If it wasn’t miserable enough being told that I ( Ross Clark) have to spend the next month at home, now I have ‘Pete’ from Octopus Energy emailing me and asking if I would mind terribly turning off a few appliances between 4.30pm and 6.30pm. If fact, he says, if I can halve my energy usage during those hours he’ll give me a half price deal on the rest.

Apparently it’s because the National Grid has issued an ‘electricity margin notice’ for those hours – basically a plea for Britain’s remaining coal and gas power stations to turn up the power and squeeze a little more energy out of their plants. That’s not going to be easy, admits Pete, and so electricity companies like his are going to be paying through the nose for the power – ten times as much as normal, he says. Hence the plea for me to switch off the TV, or whatever.


https://www.spectator.co.uk/article/gone-with-the-wind-why-electricity-shortages-are-becoming-the-norm?

any one here had an email from "pete"?


I noticed couple of days ago the grid is calling the most expensive generators to be connected to the system. This then sets the generation price. (Note the whosale price is made up of the generation price and the supply price which pays for the infrastructure to get it into your house). These are the open cycle gas turbines whereby the jet exhaust blows onto a fan connected to an alternator. Very quick to connect and load up but rarely needed. We all pay to have these machines sitting idle for 99% of the year, but the alternative is disconnecting customers. Peak load generally occurs at tea time during the winter. Who remembers the winter of discontent during the miners strike of the Thatcher era. The NUM president Arthur Scargill instructed all his miners to switch all their electric kettles on at 6.00 pm in the hope he could crash the national grid by overloading it. :shock:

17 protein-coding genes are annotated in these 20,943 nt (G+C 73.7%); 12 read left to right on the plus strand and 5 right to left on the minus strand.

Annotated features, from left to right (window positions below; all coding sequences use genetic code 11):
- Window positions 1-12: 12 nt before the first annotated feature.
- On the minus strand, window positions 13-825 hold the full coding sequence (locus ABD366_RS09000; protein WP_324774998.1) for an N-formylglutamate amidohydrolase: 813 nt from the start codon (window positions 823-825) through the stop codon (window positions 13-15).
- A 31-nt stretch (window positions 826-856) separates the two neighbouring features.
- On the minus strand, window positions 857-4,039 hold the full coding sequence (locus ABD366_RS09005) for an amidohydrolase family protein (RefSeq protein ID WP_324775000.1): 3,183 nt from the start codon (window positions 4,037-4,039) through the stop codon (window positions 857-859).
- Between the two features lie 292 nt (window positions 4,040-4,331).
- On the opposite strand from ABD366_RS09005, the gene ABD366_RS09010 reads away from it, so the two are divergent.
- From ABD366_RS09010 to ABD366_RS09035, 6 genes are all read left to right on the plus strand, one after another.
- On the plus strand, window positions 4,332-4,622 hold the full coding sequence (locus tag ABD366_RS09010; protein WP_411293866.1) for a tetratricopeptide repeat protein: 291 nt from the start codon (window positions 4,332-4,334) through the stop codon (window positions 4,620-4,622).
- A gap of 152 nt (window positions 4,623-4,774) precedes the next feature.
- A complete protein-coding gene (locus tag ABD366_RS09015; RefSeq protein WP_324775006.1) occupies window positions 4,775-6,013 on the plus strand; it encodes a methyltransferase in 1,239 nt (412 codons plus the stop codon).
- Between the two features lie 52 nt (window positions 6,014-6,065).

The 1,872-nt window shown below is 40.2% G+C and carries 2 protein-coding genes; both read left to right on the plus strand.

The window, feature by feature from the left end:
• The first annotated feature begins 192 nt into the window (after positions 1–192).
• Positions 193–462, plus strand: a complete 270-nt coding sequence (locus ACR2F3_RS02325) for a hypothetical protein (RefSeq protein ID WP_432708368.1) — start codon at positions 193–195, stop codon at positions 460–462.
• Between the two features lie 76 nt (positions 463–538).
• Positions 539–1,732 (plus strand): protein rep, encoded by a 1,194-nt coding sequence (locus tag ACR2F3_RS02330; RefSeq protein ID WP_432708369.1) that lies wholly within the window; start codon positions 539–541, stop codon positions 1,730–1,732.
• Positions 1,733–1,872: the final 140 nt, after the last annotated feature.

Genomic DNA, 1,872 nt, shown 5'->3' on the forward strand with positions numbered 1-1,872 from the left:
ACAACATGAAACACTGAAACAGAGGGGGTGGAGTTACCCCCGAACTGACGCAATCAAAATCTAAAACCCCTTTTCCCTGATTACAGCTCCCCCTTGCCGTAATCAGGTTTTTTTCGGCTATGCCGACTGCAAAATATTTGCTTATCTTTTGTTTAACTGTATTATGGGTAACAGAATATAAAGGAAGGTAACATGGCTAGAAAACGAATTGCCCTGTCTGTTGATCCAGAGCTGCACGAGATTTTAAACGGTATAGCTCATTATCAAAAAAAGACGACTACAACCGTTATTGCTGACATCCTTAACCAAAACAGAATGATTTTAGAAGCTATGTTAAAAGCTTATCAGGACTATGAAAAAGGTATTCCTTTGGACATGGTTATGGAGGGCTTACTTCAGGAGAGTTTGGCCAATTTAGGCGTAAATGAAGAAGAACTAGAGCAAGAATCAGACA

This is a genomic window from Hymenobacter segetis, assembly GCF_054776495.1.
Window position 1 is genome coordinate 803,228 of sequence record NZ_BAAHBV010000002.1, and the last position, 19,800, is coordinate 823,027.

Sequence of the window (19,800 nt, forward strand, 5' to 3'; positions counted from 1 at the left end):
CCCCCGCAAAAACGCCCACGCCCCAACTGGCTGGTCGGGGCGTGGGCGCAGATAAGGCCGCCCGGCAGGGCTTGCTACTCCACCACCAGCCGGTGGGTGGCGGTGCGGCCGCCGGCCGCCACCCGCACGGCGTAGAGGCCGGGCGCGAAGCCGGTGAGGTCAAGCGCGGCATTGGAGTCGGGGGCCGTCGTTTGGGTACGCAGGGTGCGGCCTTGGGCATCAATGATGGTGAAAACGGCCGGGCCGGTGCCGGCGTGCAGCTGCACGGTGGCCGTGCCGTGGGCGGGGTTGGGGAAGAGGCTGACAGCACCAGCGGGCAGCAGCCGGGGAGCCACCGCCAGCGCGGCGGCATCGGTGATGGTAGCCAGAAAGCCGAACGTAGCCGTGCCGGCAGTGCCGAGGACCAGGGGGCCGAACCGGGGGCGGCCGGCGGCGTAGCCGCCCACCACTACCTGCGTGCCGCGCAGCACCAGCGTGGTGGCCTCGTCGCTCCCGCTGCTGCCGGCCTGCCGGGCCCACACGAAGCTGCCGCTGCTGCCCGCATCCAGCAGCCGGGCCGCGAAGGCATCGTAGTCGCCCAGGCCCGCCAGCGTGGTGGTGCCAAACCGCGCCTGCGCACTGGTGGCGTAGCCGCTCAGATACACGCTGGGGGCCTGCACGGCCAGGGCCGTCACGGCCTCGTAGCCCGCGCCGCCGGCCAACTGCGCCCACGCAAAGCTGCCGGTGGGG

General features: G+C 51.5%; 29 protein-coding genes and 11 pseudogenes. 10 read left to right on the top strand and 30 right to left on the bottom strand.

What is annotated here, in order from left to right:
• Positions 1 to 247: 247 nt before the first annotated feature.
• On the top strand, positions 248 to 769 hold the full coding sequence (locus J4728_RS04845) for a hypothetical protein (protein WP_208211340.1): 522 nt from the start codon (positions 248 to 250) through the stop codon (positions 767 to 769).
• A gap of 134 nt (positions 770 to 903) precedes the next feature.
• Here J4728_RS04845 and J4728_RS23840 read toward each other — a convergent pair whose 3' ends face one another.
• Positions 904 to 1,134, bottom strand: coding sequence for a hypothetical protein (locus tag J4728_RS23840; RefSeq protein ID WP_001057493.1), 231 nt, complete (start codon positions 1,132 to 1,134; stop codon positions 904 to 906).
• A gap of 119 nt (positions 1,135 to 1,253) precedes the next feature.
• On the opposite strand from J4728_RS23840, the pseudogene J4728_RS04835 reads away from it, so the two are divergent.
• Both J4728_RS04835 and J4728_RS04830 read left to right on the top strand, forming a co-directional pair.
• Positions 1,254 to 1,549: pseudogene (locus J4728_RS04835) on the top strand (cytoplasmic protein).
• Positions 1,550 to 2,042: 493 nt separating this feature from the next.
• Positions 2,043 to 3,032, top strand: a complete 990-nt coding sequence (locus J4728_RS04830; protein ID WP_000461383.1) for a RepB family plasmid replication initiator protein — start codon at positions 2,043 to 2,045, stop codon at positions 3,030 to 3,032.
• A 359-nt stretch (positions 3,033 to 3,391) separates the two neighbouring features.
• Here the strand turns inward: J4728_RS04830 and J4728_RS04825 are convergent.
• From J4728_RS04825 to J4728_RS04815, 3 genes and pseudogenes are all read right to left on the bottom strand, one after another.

And i just spotted this on the BBC https://www.bbc.co.uk/news/business-54841528 Looks like we will be running on hot air shortly. :lol:

Re: Smart meters (again?)

Posted: 6 Nov 2020, 9:13pm
by Jdsk
If that's a reference to the Electricity Margin Notice for 4 November it's already been cancelled.

rjb wrote:And i just spotted this on the BBC https://www.bbc.co.uk/news/business-54841528 Looks like we will be running on hot air shortly.

The more options for balancing the better. But I'd bet against this one taking off at large scale.

Jonathan

Re: Smart meters (again?)

Posted: 6 Nov 2020, 9:28pm
by kwackers
mercalia wrote:Seems like electricity supply may fluctuate due to lack of wind[/url]

I didn't get a mail but I did see that my lecky price was a solid 35p between 4 & 7.

I simply made sure I didn't use anything that used a lot of power between those times which is exactly how tracked prices are supposed to work.
The lack of wind has also meant fairly high (7p - 9p) prices during the night so we've avoided using the kiln or charging the car.
It's not just negative prices that bring my average price down, it's changing how I use power when it's expensive too.

Prices are a bit more reasonable tonight so the kiln is going on and I predict cheaper rates over the weekend so I'll probably charge the car.

All in all, looks to me like trackers work well.


As for storage I personally think hydrogen will end up playing a big part, partly because you can run turbines/trucks/planes/trains etc on it but mostly because whilst inefficient it's still a good way to store excess energy from renewables using fairly simple infrastructure.